Sandy Hook Dad Suing Alex Jones Says South Florida Cop Illegally Accessed His Personal Info

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Leonard Pozner has lived through unimaginable pain. His son Noah was shot to death during the 2012 Sandy Hook Elementary School massacre, in which six adults and 20 children were murdered in Newtown, Connecticut. Then, after that incomprehensible tragedy, conspiracy theorists and gun-rights advocates have continued to harass him. Pozner is suing InfoWars' Alex Jones for defamation after Jones repeatedly claimed Pozner was a fake "crisis actor."

Now, Pozner, who lives in South Florida, claims in a new federal lawsuit filed Wednesday that a local cop in Delray Beach illegally accessed his private, personal information by exploiting the state license-plate database.

The suit does not state why the Delray Beach crime analyst, Rhea-Lyn Gerstenkorn, accessed Pozner's records using the state Driver and Vehicle Information Database (DAVID) system, which catalogs every Florida driver's date of birth, photograph, address, phone number, Social Security number, emergency contacts, and other highly personal information.

Could Pozner have been targeted over his work as a gun-safety advocate and his status as a conspiracy-theory magnet? Pozner's lawyer, Mark E. Tieting, says he can't say for sure, but he believes it's "more likely than not" that Pozner's history had something to do with why the cop accessed his personal records.

"Do I think so? Yes," Tieting tells New Times. "We know of no legitimate reason why his information was accessed."

Gerstenkorn and Delray Police did not respond to messages from New Times about the lawsuit.

Florida cops are frequently caught misusing DAVID for personal reasons, for everything from stalking ex-lovers to harassing police critics. Tieting also represented Donna Jane Watts, a Florida Highway Patrol officer who pulled over a Miami cop, Fausto Lopez, for driving at 120 mph on Florida's Turnpike in 2011. She later stated in lawsuits that she was the victim of a massive harassment campaign by her fellow officers because cops are usually supposed to ignore low-level lawbreaking among their "own kind." In retaliation for stopping Lopez — a demonstrably unsafe driver — Watts says, she was the victim of a massive smear campaign in which officers prank-called pizzas to her home and smeared human feces on her car. She said 88 cops from 25 police departments accessed her private information through DAVID.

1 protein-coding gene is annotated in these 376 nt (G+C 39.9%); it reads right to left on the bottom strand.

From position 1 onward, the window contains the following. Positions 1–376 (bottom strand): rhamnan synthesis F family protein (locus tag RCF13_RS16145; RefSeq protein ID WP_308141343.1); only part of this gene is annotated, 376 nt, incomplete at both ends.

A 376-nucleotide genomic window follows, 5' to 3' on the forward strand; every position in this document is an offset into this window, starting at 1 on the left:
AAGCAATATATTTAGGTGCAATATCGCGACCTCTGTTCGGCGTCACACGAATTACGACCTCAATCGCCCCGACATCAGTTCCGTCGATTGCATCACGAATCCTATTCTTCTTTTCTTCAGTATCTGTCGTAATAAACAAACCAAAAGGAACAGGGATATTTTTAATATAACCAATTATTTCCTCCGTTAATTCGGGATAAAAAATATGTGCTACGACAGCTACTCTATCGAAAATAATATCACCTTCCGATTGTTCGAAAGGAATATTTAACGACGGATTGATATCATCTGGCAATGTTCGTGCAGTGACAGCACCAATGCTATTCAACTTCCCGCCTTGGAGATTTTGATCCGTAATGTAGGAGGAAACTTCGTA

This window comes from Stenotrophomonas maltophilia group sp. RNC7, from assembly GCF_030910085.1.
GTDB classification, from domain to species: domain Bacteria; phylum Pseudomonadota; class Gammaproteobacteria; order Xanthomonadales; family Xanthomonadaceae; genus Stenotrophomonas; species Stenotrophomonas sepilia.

In Pozner's case, he says one Delray PD employee, Gerstenkorn, viewed his private information three times August 12, 2017. The suit says Pozner filed a records request with the Florida Department of Highway Safety and Motor Vehicles that year to double-check if any officers had been accessing his private files through the database. Under Florida law, it's illegal for cops to access DAVID information unless it's part of a police investigation. Pozner says there was no investigation when Gerstenkorn accessed his file. He is seeking $95,000 in damages.

Pozner and his ex-wife, Veronique de la Rosa, have frequently been targets of right-wing and conspiracy-theorist attacks online. In addition to Jones, Pozner says, former Florida Atlantic University professor James Tracy — a Sandy Hook "truther' who believes the government faked the attack in order to repeal the Second Amendment — repeatedly harassed Pozner and his family at their home. Pozner wrote in a 2015 Sun Sentinel op-ed that Tracy sent Pozner's family "a certified letter demanding proof that Noah once lived, that we were his parents, and that we were the rightful owner of his photographic image." The Pozners wrote that they then called the cops to report Tracy for harassment, to which Tracy then upped the ante by blogging more fervently about the Pozner family. (Tracy was eventually fired from FAU for allegedly filing incorrect paperwork and hiding his outside employment from the school. He then sued the school and lost.)

But thanks in large part to InfoWars, Pozner and de la Rosa have been targeted by significantly more people than just Tracy. Pozner says he was forced to move seven times since the massacre and regularly receives death threats from people who think he staged the tragedy. (YouTube search results for "Leonard Pozner" still turn up thousands of conspiracy theorists' videos.) In July 2018, Pozner and de la Rosa also wrote an open letter to Mark Zuckerberg in which they begged the Facebook CEO to take greater action against conspiracy theorists spreading hoaxes on his social network.

"Our families are in danger as a direct result of the hundreds of thousands of people who see and believe the lies and hate speech, which you have decided should be protected," Pozner and de la Rosa wrote. "What makes the entire situation all the more horrific is that we have had to wage an almost inconceivable battle with Facebook to provide us with the most basic of protections to remove the most offensive and incendiary content."

In addition to suing Delray Beach, Pozner's suit against Jones remains open in Texas court. Jones in August lost a bid to have the case thrown out Wired magazine in August said that no matter the outcome, the case "will help redefine free speech" in the internet age.

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